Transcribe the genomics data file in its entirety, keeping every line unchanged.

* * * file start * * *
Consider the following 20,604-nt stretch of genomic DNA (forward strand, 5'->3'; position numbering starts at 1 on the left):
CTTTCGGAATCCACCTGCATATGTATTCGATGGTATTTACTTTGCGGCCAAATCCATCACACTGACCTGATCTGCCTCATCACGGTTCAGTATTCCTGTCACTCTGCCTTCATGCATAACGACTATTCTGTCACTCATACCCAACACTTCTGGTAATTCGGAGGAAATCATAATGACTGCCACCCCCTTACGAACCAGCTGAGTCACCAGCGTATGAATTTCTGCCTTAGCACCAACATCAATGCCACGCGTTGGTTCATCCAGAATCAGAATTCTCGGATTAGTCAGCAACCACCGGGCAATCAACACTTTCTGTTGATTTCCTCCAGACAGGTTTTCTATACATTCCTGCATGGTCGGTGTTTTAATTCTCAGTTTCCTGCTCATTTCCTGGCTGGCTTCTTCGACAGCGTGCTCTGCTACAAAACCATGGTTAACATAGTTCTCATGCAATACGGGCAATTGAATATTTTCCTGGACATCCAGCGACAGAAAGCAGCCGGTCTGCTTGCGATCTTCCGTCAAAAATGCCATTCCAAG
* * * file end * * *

Consider the following 20,604-nt stretch of genomic DNA (forward strand, 5'->3'; position numbering starts at 1 on the left):
CTTTCGGAATCCACCTGCATATGTATTCGATGGTATTTACTTTGCGGCCAAATCCATCACACTGACCTGATCTGCCTCATCACGGTTCAGTATTCCTGTCACTCTGCCTTCATGCATAACGACTATTCTGTCACTCATACCCAACACTTCTGGTAATTCGGAGGAAATCATAATGACTGCCACCCCCTTACGAACCAGCTGAGTCACCAGCGTATGAATTTCTGCCTTAGCACCAACATCAATGCCACGCGTTGGTTCATCCAGAATCAGAATTCTCGGATTAGTCAGCAACCACCGGGCAATCAACACTTTCTGTTGATTTCCTCCAGACAGGTTTTCTATACATTCCTGCATGGTCGGTGTTTTAATTCTCAGTTTCCTGCTCATTTCCTGGCTGGCTTCTTCGACAGCGTGCTCTGCTACAAAACCATGGTTAACATAGTTCTCATGCAATACGGGCAATTGAATATTTTCCTGGACATCCAGCGACAGAAAGCAGCCGGTCTGCTTGCGATCTTCCGTCAAAAATGCCATTCCAAG